For Jonathan K. Miller II
“He/she said WHAT?”
“It was a ‘she.'” Bob rubbed his nose nervously, scuffing his dirty boot against the curb and looking at the cruiser vaguely, and sighed as though unwilling to repeat the words.
“Fine, fine. I know that. But think harder, Bob. The salient point here is that I could not have heard what you just said correctly. Can you repeat it?” Chief Thompson seemed truly surprised, but like he was secretly trying not to laugh at Bob and Dean, men he’d known all their lives, as they unwillingly recounted their day to the officer of the law before them.
“I’d rather not repeat it.”
“I don’t want you to. I want you to tell me what she really said.” The officer looked pointedly down his hat at Bob, willing him to catch on. “Look, you’re not helping me make you sound any better in this report here, Bob. Think about what that good little wife of yours, sitting at home, wondering where you’ve been for the last 24 hours, is going to think when I show up and tell Allie what you just said to me. Now, think long and hard, and then tell me again what she said.”
This time, the words came out fast, mumbled in a singsong. “She said to bring her my King, in all his finery, so that she might bear his offspring and the offspring of his chosen friends.”
The chief took a deep breath and shifted his weight. “Well, damn, Bob. I tried. Allie’s gonna think you done gone nuts. And what happens when she tells Dean’s wife what you said and your stories don’t line up?”
Dean looked pleadingly over at Bob, who shrugged, and lit a cigarette. “There’s nothing I can do about it.” A puff of smoke and a shaking hand was all that could be seen of Bob for a moment. Dean’s hands were over his eyes. The Chief thought maybe he was crying. Poor guy.
The chief looked down at the cigarette in Bob’s hand, picked it casually away, and dropped it to the ground. “You quit last year, Bob. When you quit drinking. You know I helped you through that, and so did Allie. So did Dean here. I don’t like seeing you off the wagon.” He put his hand on his friend’s shoulder, while twisting a heel across the cigarette. “What’s really going on here, Bob. Did you start drinking again?”
Dean wiped his nose, came out from behind his hands, and unexpectedly piped in, “He didn’t. Neither of us did. We was drinking O’Douls in the back forty, Chief. And she just came bubbling up out of the creek. Honest.” Dean looked scared, then his eyes glazed over oddly. “She was so beautiful. But you don’t fuck with a water nymph. We listened; we ran.”
Bob stopped fidgeting, a look of determination coming over his face, “Come on, I’ll prove it.”
The chief thought about it. The only thing that was left to do this week before he sent the usually weekly paperwork up to state was to try to see what was wrong with the department’s coffee maker. So, if a trip to Dean’s back forty was needed to put this to rest, why not? “Fine. Sure. Don’t see how you could possibly prove it. Hop in the cruiser.”
The road out of town was empty, as usual, and the cows on McGarrity’s field watched the cruiser, and Bob and Dean grew quiet as they approached the road that ran along the back of Dean’s acreage.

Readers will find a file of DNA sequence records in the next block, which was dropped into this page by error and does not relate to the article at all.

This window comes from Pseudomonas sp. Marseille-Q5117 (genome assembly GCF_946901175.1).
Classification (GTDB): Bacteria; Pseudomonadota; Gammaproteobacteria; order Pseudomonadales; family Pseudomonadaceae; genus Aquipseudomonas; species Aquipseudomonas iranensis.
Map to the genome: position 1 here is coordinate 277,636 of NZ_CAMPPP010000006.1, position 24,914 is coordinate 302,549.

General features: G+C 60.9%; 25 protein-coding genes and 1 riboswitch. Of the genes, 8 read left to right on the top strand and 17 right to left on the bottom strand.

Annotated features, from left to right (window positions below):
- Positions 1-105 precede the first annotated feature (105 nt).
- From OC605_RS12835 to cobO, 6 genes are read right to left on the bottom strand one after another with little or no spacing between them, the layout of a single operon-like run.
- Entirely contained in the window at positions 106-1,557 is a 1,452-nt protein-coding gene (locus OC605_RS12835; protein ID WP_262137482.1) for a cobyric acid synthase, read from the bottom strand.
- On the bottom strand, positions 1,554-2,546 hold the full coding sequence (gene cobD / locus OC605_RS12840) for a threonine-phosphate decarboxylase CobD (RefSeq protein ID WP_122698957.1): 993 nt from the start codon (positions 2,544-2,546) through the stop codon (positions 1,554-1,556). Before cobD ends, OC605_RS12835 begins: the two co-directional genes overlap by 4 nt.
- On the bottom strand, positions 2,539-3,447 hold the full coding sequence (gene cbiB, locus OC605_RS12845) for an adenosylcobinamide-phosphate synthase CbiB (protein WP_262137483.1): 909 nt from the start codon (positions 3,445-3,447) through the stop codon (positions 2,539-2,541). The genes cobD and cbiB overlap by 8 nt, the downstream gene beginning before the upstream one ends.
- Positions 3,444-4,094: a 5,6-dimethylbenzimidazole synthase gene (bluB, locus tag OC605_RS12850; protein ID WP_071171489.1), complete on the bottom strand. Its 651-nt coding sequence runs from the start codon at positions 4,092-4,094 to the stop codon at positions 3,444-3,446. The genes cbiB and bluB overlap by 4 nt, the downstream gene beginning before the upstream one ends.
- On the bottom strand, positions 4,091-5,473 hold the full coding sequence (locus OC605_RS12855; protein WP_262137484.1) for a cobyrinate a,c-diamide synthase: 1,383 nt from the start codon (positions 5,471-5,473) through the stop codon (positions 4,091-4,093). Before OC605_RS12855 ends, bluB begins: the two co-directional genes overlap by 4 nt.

“Better put on the lights in case you’re right and it’s an intruder.”
The chief obliged. As he pulled off the road into the mud puddles along the rusted fenced that ran the back of the property line, he left his lights running, and came around to let Bob and Dean out the back of the cruiser.
The running stream babbled steadily beside them. “C’mon boys, show me your proof.”
Bob hopped the fence in the usual spot, grabbed up his O’Douls empties off the ground and waved one at the Chief.
“Well, I see those empties, and I’m glad, but I’m hard pressed to believe you were sober when you saw the fairy princess. Did you smoke anything? Anyone give you any pills?” They tromped through the brush toward the stream, and the sound of water grew stronger.
“She wasn’t a fairy. She was a water nymph,” he said very quietly. “I’m sorry, Chief.” Bob came to a stop, staring at his friend.
“What?” The chief got a bad feeling when he saw the look in Dean’s eyes, looking behind his head. The back of his neck tingled and he was suddenly frozen in fear of turning to see what was making his hair stand on end. He realized he should have called this in with dispatch a little better.
Bob looked right at his friend and said, “I had to do it, you see. No choice.”
“What do you mean?”
“I’m sure gonna miss Allie. If any of us live, we tell the other’s wives goodbye. Deal?”
“Okay, you’re scaring me. What do you mean?”
Bob stared at his friend in the eyes, who realized they were stone cold sober, and sad.
Chief Thompson’s years of friendship with these two men spun past in a blur, looking for what had happened, as he suddenly realized what was happening.
The words he knew were coming poured from Dean’s mouth, softly, like a kiss of death. “The thing is, you’re the closest thing we have to a king around here, Chief.”
“At least you’ve got your friends with you, Chief,” Bob sighed. Then both men’s eyes grew hypnotically blank as they stared at the point behind the Chief where he knew a fearsome creature lay.
The sound of water behind him grew powerfully stronger as he turned to face his fate.